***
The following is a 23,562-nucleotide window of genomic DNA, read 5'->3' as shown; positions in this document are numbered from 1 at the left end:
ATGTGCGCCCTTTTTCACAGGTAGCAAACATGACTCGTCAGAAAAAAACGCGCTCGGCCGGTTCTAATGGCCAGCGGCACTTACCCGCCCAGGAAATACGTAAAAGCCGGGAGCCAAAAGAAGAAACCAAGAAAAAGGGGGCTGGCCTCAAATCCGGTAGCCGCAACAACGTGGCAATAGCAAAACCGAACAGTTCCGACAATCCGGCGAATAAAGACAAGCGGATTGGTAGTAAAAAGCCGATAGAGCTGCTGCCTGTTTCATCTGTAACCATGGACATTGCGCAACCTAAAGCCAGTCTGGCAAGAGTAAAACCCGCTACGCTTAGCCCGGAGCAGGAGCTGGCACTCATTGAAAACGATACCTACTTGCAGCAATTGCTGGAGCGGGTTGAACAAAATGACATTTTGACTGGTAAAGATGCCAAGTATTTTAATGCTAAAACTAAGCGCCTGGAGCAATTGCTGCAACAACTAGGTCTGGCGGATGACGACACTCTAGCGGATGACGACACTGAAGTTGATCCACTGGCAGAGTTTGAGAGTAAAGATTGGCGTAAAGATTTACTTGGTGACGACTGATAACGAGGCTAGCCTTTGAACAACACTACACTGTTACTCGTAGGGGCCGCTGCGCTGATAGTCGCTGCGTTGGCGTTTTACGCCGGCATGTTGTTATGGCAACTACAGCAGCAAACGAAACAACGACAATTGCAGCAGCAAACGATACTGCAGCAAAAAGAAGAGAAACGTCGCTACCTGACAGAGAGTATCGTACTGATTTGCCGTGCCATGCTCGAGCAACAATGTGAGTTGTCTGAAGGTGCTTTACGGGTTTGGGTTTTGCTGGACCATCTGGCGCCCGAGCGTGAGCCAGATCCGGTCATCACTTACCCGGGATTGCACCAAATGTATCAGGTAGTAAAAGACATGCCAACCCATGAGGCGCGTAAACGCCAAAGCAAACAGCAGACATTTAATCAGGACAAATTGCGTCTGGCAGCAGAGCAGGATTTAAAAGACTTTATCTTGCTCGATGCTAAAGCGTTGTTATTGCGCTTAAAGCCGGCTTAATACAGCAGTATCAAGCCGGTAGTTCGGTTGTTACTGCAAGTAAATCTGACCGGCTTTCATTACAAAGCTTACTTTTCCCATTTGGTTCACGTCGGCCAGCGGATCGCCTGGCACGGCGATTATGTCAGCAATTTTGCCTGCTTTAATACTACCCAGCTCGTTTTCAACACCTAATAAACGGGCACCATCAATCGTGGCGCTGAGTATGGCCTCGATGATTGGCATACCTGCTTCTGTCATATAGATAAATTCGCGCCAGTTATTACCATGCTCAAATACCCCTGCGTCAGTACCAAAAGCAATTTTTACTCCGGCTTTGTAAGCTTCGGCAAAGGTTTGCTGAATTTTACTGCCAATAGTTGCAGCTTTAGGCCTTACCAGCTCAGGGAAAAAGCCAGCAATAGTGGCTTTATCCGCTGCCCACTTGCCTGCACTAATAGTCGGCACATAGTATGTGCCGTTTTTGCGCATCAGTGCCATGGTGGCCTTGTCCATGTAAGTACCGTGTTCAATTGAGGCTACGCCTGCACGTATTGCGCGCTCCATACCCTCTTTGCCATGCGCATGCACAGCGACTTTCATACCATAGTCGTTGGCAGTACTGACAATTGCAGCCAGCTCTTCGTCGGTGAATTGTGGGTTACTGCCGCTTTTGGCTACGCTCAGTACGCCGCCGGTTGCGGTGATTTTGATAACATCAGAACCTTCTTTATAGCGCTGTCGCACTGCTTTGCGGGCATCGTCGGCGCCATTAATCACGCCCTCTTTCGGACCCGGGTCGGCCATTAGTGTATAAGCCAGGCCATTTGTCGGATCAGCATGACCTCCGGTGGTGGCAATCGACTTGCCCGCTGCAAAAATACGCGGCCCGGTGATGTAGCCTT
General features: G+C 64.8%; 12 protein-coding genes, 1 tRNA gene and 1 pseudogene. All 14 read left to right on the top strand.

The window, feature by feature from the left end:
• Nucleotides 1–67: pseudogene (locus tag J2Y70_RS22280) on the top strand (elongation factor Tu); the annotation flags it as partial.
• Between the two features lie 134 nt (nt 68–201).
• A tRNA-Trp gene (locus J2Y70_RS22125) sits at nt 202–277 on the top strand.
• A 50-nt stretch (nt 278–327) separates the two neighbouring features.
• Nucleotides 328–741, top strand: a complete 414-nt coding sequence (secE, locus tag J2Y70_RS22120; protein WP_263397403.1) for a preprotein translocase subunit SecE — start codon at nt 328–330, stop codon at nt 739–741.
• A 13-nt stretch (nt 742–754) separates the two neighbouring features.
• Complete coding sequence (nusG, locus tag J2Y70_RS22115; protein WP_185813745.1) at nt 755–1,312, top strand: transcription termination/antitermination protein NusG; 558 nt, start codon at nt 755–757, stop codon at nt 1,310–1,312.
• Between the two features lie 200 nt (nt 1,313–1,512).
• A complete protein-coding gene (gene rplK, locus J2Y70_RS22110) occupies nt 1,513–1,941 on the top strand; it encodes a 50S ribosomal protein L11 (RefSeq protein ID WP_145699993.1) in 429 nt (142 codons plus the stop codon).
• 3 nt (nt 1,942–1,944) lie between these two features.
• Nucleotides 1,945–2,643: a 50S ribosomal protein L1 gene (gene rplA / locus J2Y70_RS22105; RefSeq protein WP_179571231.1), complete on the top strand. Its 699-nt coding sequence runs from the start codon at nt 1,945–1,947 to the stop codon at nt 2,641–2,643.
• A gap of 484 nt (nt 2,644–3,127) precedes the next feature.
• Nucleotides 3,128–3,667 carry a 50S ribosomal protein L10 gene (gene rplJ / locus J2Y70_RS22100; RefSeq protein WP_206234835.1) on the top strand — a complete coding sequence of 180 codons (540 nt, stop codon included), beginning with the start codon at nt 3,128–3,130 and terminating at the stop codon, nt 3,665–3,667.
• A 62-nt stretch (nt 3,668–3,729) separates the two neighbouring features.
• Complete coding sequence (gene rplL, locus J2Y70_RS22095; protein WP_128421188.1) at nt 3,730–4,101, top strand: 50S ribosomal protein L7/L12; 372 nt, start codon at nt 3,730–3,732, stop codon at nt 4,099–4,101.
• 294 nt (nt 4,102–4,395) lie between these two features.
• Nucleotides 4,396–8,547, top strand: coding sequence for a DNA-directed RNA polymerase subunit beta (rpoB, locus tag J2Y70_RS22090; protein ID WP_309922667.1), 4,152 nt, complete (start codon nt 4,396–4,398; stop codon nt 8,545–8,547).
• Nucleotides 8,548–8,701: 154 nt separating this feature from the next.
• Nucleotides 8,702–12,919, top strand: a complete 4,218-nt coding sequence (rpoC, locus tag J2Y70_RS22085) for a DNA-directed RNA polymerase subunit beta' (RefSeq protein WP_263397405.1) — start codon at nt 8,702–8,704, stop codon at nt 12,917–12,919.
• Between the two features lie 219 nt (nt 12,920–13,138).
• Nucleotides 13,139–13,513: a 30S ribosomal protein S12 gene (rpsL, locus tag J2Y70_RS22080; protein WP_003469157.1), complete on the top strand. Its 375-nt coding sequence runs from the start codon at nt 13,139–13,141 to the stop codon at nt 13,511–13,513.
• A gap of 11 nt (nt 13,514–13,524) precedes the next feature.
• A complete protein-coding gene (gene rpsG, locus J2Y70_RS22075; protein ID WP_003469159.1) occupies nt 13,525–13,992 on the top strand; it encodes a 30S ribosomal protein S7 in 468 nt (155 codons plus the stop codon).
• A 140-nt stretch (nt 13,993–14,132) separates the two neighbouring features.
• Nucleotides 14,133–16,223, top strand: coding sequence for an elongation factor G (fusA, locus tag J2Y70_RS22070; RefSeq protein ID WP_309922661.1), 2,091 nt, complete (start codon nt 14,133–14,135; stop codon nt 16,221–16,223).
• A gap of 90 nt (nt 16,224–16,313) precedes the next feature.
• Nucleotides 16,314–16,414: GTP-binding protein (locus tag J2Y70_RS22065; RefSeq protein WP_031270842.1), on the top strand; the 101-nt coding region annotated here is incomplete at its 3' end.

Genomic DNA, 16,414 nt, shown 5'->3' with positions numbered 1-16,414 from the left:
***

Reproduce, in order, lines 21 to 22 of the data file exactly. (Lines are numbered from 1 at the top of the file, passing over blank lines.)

• Nucleotides 4,396–8,547, top strand: coding sequence for a DNA-directed RNA polymerase subunit beta (rpoB, locus tag J2Y70_RS22090; protein ID WP_309922667.1), 4,152 nt, complete (start codon nt 4,396–4,398; stop codon nt 8,545–8,547).
• Nucleotides 8,548–8,701: 154 nt separating this feature from the next.